Bodies of Evidence: Forensic Science and Crime

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Collins & Brown, 2006 - Crime - 192 pages
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The use of forensic science has drastically altered the world of criminal investigations. Since the discovery of fingerprinting, arguably the first step in forensics, the science is becoming ever more refined and accurate. Minute details from the scene of the crime are more and more relied upon to build up cases against perpetrators. "Bodies of Evidence" looks at this essential development in detection and shows how forensics are currently employed by investigative agencies to help solve crime.

The introduction defines the term 'forensic' and describes how the different aspects of the science developed from the 1930s to become an important part of investigation today. The main text starts by discussing evidence collection and goes on to look at the different branches of forensics such as toxicology, anthropology, odontology, psychology, and criminalistics. Each chapter has at least one case study that describes a criminal trial in which evidence was based on the forensic procedure being discussed in that section.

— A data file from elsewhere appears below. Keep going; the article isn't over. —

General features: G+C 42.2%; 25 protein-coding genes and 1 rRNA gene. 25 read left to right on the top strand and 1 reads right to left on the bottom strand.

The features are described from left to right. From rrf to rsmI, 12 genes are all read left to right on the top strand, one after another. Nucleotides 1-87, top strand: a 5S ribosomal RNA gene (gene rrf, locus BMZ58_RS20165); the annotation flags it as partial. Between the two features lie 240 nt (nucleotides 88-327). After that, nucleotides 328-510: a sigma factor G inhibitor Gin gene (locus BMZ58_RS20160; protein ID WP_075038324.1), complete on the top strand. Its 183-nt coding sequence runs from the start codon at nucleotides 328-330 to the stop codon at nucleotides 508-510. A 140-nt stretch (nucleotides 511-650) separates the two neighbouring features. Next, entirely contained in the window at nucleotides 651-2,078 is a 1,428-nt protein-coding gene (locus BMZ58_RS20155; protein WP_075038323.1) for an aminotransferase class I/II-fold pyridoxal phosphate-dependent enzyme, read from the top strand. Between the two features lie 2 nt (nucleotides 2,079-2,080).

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About the author (2006)

Scott Christianson is a writer, investigative reporter, and historian. He is the author of several acclaimed books, including "With Liberty for Some: 500 Years of Imprisonment in America", winner of the Robert F. Kennedy Book Award Distinguished Honors and a "Choice" Outstanding Book Award. His book "Condemned: Inside the Sing Sing Death House" was the subject of feature stories in the "Village Voice, the New York Times, The Nation, " and on the History Channel.

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